Friday 25th December - Merry Christmas

There's a strong sense of spiritual refreshment I feel every time I return to my local parish. The familiar faces, the heavenly smell of incense (my priest actually said: it's what heaven smells like so get used to it) and most importantly a simple sense of inner peace, one that fills me with warmth that only being close to God brings.

I never get tired of MC-ing and tonight's Mass was no different. I'm nearly 20 and unofficially hung up my alb 3 years ago, and yet there's just something about being on the sanctuary knowing that I am serving God and the people in their worship. One feels a sense of contentment and comfort that, I find, sitting in the pew does not provide.

Oh and before I forget, Merry Christmas all. May God's love fill you with peace and joy on this special day.

One of my Christmas card photos this year - St Andrews, West Sands

Monday 21st December - Snow

All it took was an inch of snow to make central London an ice rink for disaster.

Yeah it took me 3 hours to travel for a journey that usually takes 30 mins, I may have looked like a drowned rat by the time I arrived home, and perhaps I couldn't feel my fingers or toes, not to mention nearly sharing an intimate moment with a car's bonnet for thinking the road was an ice rink, but it was worth it. Meet Peter everyone:

Saturday 19th December - London


Friday 18th December - Christological Tutorial / Party

Last night I was trying on possible items for my Jesus costume. Before you jump to conclusions, I don't make a habit of doing so but thought I'd push out my sacriligious thoughts to the side for this one occasion. It is Christmas after all. Anyway, I adjusted my yarn beard and toga blanket to the sound of approval from my flatmates, but soon decided against the whole thing for several reasons:

1. Yes it is rather blasphemous to dress up as Jesus, Christmas or not.
2. It was snowing outside and I was concerned for the blood circulation in my legs.
3. Cycling with a blanket flung around me is an accident waiting to happen.

We were asked to bring along something christological-related. One person brought feta cheese, pitta bread and olives only to be 'condemned' for hellenising the tutorial (oh the hilarity of being a theology student). And me? I brought jaffa cakes because it contains chocolate which, like christological, begins with ch. Genius I know.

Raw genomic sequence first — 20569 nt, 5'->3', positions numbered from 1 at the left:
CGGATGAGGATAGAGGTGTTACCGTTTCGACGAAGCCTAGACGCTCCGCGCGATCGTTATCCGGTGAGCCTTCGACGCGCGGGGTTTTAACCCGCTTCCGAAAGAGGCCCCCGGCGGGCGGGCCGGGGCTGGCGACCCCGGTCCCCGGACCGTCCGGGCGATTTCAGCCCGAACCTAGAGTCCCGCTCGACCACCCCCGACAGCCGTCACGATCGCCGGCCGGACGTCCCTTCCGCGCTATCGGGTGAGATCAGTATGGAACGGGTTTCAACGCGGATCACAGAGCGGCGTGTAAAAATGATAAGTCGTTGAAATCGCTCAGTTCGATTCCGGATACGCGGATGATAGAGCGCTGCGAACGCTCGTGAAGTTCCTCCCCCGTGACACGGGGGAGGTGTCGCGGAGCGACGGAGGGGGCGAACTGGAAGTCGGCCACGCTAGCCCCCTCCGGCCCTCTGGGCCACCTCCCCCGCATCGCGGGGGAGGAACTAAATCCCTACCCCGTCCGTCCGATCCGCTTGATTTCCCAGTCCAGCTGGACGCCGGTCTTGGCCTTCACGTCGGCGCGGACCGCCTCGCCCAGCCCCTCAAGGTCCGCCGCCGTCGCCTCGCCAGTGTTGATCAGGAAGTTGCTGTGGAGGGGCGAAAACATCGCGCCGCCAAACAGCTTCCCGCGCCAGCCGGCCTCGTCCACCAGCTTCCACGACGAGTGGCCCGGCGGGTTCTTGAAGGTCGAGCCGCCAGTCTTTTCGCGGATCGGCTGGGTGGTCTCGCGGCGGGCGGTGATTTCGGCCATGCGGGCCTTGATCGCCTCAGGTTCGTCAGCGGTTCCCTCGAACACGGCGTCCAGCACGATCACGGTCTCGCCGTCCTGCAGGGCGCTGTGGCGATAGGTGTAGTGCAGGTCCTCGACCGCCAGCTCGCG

There was much merriment for the rest of the hour, with port, and the playing of taboo and charades. Similar to writing limericks about theology (same tutor) trying to act out 'Son of Melchizedek' was as hard has hammering an iron nail through a piece of iron. Still, a great way to start my last day of the semester.

Straight after my Classics tutorial I'm excited to say I'm London bound!

Wednesday 16th December - Edinburgh

Going to Edinburgh straight after my afternoon lecture wasn't planned. I'd had a late evening the previous night and wasn't consciously all there when I woke up, but a friend asked if I wanted to go to the German market. Me being in my 'I'm so tired but I have no work so I should just enjoy these last few days in the bubble' state of mind, I overcame the throbbing pain in my head and clambered aboard the next bus to Leuchars.

Not much to say about the day apart from that I really enjoyed being out of St Andrews for a bit. Don't get me wrong, I love the place but sometimes one just needs to escape. The city of Edinburgh was bustling with Christmas shoppers, kilted-men playing bagpipes and tourists flashing their cameras away at everything that moved. Oh how I'd forgotten what being in a city was like.

So, German market. I pretty much spent most of my time trying on the most awful hats ever - very warm but seriously, who would wear a hat designed to look like a highland cow gobbling up your head?

Christmas Carol Service

Went to my first of two carol services this week. If the facebook event group was anything to go by Holy Trinity expected to accommodate for over 1000 people. With the service starting at 8pm I wasn't too hopeful that everyone would be able to get a seat just from the sheer length of the queue at 7pm.